Beijing vowed to retaliate after it said the United States ordered its Houston consulate to be closed within 72 hours, calling it an "outrageous and unjustified move" and marking a serious escalation in the quickly deteriorating relationship between the U.S. and China.
Chinese Foreign Ministry Spokesperson Wang Wenbin slammed the move as an "unprecedented escalation" during a daily press briefing Wednesday and demanded that the "U.S. revoke the wrong decision" or else "China would take necessary countermeasures."
Documents burned on the grounds of the Chinese Consulate in Houston
State Department spokesperson Morgan Ortagus, who is traveling with Secretary of State Mike Pompeo in Europe, confirmed the move, saying, "We have directed the closure of PRC Consulate General Houston, in order to protect American intellectual property and American's private information."
Pompeo addressed the closure of the Chinese consulate in Houston with reporters Wednesday.
"We're setting out clear expectations for how the Chinese Communist Party is going to behave, and when they don't, we're going to take actions to protect the American people, protect our security, our national security, and also protect our economy and jobs," he said.
Alluding to the reasoning behind the sudden order, Ortagus said, "The United States will not tolerate the PRC's violations of our sovereignty and intimidation of our people, just as we have not tolerated the PRC's unfair trade practices, theft of American jobs, and other egregious behavior. President Trump insists on fairness and reciprocity in U.S.-China relations."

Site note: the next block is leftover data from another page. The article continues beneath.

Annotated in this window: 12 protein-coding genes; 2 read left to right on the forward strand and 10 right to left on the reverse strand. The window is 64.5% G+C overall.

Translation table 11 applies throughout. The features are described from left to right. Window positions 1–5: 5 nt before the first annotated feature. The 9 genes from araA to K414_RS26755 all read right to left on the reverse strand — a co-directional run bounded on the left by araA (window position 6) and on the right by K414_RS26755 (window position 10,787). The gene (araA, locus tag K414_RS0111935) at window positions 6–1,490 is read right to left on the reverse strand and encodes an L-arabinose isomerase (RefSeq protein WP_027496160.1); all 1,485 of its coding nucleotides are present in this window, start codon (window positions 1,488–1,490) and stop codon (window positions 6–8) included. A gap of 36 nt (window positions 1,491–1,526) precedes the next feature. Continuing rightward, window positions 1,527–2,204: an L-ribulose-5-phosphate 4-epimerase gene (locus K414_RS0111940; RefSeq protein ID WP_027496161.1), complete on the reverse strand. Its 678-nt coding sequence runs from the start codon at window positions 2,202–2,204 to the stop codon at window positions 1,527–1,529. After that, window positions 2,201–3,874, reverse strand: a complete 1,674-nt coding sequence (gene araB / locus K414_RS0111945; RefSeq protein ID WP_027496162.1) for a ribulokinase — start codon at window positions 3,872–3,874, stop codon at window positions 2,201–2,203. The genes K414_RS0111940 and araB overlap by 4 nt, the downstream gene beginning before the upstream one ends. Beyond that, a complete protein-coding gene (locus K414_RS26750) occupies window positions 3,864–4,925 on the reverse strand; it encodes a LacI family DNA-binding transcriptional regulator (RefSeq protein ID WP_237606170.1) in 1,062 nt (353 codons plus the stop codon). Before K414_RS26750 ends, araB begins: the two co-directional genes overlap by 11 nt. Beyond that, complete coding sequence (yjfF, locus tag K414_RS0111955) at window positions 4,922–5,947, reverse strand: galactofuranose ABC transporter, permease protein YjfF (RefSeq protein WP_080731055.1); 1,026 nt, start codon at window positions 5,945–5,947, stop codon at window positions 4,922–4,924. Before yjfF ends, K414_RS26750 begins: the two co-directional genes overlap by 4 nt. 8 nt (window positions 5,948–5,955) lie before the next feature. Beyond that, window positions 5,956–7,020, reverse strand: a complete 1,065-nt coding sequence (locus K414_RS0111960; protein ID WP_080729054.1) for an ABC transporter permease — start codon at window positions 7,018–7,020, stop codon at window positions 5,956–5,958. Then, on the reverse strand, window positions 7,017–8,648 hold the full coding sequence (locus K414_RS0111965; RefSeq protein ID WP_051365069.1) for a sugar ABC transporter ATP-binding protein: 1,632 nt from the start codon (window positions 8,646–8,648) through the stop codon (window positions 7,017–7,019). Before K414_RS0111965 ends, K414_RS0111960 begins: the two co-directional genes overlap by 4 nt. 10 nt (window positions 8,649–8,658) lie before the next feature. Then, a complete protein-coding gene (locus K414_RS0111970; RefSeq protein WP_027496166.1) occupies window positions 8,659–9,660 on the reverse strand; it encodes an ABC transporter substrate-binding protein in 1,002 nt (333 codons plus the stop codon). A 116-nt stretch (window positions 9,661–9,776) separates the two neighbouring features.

The announcement came after reports Tuesday evening that the Houston police and fire departments responded to reports of fires in the courtyard of the consulate compound.
The Houston Police Department said that officers were not granted access to enter the building.
The Trump administration and Beijing have been at odds since a blame game erupted over the coronavirus pandemic, engaging in a growing tit-for-tat retaliation battle over a wide range of issues, including sanctions over Hong Kong, the treatment of Uyghur people in Western China and the territorial claims in the South China Sea.
The Chinese Consulate in Houston was opened in 1979, shortly after Chinese leader Deng Xiaoping visited the city and famously donned a 10-gallon cowboy hat at a rodeo. At that time, it was seen as a watershed moment that healed relations between the United States and China.
China vows retaliation for Houston consulate closure